The next morning I am afire with menstrual insecurity and I leave the hotel room early to walk down towards the beach. I sit on a blue bench down by the water feeling unstable. Feeling filled with bones that are slowly building one after the other in brand new places while the old ones shrink away. The calcium readjusts just like thoughts and patterns and systems. Girls run by and say hello. Life reverberates on the concrete as they run. Pum, pum , pum, pum. And the boats -- there are over one hundred boats in the harbor. Their masts and poles all join with the wind in a tin and brassy multicolored song. A big bobbing sea mobile. My smile spreads out like a baby's. The clarifying blues of the water became like a lie detector and I laugh and I cry.

We should all laugh and cry every so often down to that place where the belly aches. Down to that place in the soul where the parasite squeezes right out.

Christmas comes and for once I have the holiday spirit. I find myself in a grocery store aisle looking at row under row over row of papers and packages and loud, screaming colors. Like an Andreas Gurski snapshot where product becomes art out of context. Everything is stacked up and beautified, a vivisection of consumerist garbage and rehashed design. I decide to make gifts this year.

I spend many nights lighting up a joint and painting. My living room becomes a mess of blue tubes, silver flecks and sweat. Truth comes out in vivid colors on candles, posterboard, canvas, flesh and down comforters. I create finger labyrinths for friends to meditate upon and personal candles with bleeding red tissue paper that lends an appearance of veins. All of my gifts are breathing.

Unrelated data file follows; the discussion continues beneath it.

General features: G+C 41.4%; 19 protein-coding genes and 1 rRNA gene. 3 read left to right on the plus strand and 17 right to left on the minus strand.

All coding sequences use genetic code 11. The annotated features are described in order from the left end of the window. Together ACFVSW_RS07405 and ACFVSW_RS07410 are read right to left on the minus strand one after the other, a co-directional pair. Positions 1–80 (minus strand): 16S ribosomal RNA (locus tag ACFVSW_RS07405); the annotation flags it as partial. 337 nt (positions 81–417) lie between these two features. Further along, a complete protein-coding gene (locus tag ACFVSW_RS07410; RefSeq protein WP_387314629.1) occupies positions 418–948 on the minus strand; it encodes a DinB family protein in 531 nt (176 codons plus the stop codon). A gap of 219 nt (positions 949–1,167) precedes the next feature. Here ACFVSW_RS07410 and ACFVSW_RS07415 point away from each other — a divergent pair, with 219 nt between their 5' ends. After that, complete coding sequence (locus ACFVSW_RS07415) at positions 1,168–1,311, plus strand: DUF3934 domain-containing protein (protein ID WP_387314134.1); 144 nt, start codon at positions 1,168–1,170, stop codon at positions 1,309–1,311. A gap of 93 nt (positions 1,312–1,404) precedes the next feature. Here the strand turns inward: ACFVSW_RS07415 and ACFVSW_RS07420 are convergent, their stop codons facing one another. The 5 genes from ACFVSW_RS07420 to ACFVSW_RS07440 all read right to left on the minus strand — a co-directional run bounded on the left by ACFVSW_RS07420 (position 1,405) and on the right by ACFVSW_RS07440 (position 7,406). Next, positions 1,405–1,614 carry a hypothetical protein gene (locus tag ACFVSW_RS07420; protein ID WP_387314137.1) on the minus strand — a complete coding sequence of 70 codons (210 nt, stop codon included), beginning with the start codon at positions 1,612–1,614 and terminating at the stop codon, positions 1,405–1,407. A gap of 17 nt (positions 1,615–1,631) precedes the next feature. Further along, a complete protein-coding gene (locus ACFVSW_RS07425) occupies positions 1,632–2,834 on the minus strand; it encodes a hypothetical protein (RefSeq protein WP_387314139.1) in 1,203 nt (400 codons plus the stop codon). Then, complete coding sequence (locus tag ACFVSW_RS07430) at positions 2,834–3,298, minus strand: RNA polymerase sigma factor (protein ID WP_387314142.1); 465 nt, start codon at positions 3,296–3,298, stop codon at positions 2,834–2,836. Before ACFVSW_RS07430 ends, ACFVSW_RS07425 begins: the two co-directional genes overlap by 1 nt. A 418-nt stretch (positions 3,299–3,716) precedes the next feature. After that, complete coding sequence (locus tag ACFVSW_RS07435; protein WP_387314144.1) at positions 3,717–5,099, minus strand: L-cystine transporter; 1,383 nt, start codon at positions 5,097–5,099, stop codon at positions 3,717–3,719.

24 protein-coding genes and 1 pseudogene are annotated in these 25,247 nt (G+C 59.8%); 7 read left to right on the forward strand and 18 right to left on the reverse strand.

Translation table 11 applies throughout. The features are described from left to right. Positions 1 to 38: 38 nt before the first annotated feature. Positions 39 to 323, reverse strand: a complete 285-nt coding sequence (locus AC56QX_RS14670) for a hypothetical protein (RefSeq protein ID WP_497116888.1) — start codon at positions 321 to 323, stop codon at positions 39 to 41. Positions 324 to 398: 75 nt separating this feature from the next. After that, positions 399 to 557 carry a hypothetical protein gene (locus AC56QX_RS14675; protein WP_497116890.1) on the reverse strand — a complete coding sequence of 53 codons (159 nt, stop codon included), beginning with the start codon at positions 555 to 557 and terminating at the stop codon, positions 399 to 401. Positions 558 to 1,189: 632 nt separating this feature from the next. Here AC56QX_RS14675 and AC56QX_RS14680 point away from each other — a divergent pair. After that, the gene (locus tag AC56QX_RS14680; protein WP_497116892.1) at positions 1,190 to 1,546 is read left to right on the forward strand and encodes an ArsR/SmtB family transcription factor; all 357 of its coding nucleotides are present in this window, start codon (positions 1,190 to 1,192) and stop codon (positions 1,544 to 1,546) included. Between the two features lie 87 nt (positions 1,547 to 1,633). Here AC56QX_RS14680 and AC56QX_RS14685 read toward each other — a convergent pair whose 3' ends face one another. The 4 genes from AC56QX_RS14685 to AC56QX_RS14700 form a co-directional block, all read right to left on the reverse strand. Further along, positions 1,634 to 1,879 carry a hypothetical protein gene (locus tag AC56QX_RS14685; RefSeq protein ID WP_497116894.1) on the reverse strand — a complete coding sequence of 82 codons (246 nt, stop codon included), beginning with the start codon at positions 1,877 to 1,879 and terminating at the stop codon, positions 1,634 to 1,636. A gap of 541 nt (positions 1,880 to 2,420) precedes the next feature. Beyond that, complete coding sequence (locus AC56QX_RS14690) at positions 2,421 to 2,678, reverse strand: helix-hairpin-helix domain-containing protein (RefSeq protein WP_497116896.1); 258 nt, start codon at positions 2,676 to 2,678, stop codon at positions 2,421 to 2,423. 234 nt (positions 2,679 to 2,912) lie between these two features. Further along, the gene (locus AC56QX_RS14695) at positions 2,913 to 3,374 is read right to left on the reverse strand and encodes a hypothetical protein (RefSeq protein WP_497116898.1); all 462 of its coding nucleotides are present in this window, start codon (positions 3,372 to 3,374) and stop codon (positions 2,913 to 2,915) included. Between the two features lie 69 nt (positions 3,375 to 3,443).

I visit Brandon to give him his candle. He has hung prayers in the wind in the small backyard garden of his apartment in the gay boy district of town. Prayers on a clothesline. Tibetan scarves sheer as our intentions. Pink, blue, yellow and red, transparent and in fours, on a clothesline in his garden. We hold hands, nod our heads and let the cool wind wash through us.

A New Year is right around the corner. Blank canvas. Fresh eyes. Fresh heart.





ABOUT THE AUTHOR


Kimberly Nichols is a freelance writer/artist/burgundy spaghetti strapped Raggedy Anne in fishnets, living in the California desert. She attributes lust, hedonism, the electromagnetic field and white light as pure motivation in her drive towards omniscience. When she isn't glued to her computer screen she can be found dancing barefoot at drum circles, skinny dipping in the ocean, scouring the desert for cactus skeletons to pose people upon or gathering a good blistering drunk with fine friends and sangria. Her psychological non-fiction appears frequently in the alternative rag Desert Post Weekly. She has been published in Alternative Arts and Literature, Small Spiral Notebook and Feminista and is currently at work on a collage series called Girls of the hundred Proof Bordello Define Desire. Let her write on your back with thorns, wine or iodine and she'll paste you on a rusty nail in one of her paintings.